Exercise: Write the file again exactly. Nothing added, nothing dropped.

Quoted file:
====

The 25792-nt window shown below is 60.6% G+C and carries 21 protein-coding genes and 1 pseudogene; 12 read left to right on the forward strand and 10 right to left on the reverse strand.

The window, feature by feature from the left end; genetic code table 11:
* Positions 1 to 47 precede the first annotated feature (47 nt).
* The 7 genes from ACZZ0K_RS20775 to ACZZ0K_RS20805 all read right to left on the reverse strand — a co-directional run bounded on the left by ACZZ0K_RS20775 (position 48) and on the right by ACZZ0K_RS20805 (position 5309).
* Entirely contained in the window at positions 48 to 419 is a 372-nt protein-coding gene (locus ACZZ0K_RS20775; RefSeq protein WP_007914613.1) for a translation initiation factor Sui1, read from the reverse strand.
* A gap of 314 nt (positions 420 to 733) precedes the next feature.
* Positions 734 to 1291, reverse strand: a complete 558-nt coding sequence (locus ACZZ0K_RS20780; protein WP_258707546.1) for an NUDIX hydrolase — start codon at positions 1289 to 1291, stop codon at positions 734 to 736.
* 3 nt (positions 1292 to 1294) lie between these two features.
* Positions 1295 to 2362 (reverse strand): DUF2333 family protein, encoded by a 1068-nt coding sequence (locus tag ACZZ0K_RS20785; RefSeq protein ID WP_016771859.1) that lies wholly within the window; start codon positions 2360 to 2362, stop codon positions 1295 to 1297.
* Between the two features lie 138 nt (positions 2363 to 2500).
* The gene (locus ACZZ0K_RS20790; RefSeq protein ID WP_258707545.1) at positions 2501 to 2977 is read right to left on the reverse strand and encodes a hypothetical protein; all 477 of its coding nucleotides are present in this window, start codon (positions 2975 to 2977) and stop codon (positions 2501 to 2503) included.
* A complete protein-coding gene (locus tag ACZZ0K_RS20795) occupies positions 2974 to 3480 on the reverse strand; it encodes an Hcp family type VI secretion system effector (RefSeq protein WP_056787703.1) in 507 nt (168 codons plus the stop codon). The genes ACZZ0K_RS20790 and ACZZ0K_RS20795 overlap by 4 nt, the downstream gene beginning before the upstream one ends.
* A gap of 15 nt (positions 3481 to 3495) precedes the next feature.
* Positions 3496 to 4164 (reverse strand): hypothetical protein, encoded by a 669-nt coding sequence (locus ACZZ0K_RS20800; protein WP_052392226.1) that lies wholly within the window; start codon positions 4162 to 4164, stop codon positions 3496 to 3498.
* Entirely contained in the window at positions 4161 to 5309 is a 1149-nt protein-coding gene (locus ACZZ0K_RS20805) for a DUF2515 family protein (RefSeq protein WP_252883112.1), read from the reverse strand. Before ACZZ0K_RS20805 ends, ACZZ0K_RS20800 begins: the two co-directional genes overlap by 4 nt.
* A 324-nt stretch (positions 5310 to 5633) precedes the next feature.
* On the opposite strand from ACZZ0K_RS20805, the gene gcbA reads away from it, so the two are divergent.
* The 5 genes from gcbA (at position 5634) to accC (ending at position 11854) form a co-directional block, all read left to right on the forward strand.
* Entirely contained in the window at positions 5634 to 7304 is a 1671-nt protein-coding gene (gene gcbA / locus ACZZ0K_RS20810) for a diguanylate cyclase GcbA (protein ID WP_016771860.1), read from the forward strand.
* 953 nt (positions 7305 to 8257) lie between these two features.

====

The 25792-nt window shown below is 60.6% G+C and carries 21 protein-coding genes and 1 pseudogene; 12 read left to right on the forward strand and 10 right to left on the reverse strand.

The window, feature by feature from the left end; genetic code table 11:
* Positions 1 to 47 precede the first annotated feature (47 nt).
* The 7 genes from ACZZ0K_RS20775 to ACZZ0K_RS20805 all read right to left on the reverse strand — a co-directional run bounded on the left by ACZZ0K_RS20775 (position 48) and on the right by ACZZ0K_RS20805 (position 5309).
* Entirely contained in the window at positions 48 to 419 is a 372-nt protein-coding gene (locus ACZZ0K_RS20775; RefSeq protein WP_007914613.1) for a translation initiation factor Sui1, read from the reverse strand.
* A gap of 314 nt (positions 420 to 733) precedes the next feature.
* Positions 734 to 1291, reverse strand: a complete 558-nt coding sequence (locus ACZZ0K_RS20780; protein WP_258707546.1) for an NUDIX hydrolase — start codon at positions 1289 to 1291, stop codon at positions 734 to 736.
* 3 nt (positions 1292 to 1294) lie between these two features.
* Positions 1295 to 2362 (reverse strand): DUF2333 family protein, encoded by a 1068-nt coding sequence (locus tag ACZZ0K_RS20785; RefSeq protein ID WP_016771859.1) that lies wholly within the window; start codon positions 2360 to 2362, stop codon positions 1295 to 1297.
* Between the two features lie 138 nt (positions 2363 to 2500).
* The gene (locus ACZZ0K_RS20790; RefSeq protein ID WP_258707545.1) at positions 2501 to 2977 is read right to left on the reverse strand and encodes a hypothetical protein; all 477 of its coding nucleotides are present in this window, start codon (positions 2975 to 2977) and stop codon (positions 2501 to 2503) included.
* A complete protein-coding gene (locus tag ACZZ0K_RS20795) occupies positions 2974 to 3480 on the reverse strand; it encodes an Hcp family type VI secretion system effector (RefSeq protein WP_056787703.1) in 507 nt (168 codons plus the stop codon). The genes ACZZ0K_RS20790 and ACZZ0K_RS20795 overlap by 4 nt, the downstream gene beginning before the upstream one ends.
* A gap of 15 nt (positions 3481 to 3495) precedes the next feature.
* Positions 3496 to 4164 (reverse strand): hypothetical protein, encoded by a 669-nt coding sequence (locus ACZZ0K_RS20800; protein WP_052392226.1) that lies wholly within the window; start codon positions 4162 to 4164, stop codon positions 3496 to 3498.
* Entirely contained in the window at positions 4161 to 5309 is a 1149-nt protein-coding gene (locus ACZZ0K_RS20805) for a DUF2515 family protein (RefSeq protein WP_252883112.1), read from the reverse strand. Before ACZZ0K_RS20805 ends, ACZZ0K_RS20800 begins: the two co-directional genes overlap by 4 nt.
* A 324-nt stretch (positions 5310 to 5633) precedes the next feature.
* On the opposite strand from ACZZ0K_RS20805, the gene gcbA reads away from it, so the two are divergent.
* The 5 genes from gcbA (at position 5634) to accC (ending at position 11854) form a co-directional block, all read left to right on the forward strand.
* Entirely contained in the window at positions 5634 to 7304 is a 1671-nt protein-coding gene (gene gcbA / locus ACZZ0K_RS20810) for a diguanylate cyclase GcbA (protein ID WP_016771860.1), read from the forward strand.
* 953 nt (positions 7305 to 8257) lie between these two features.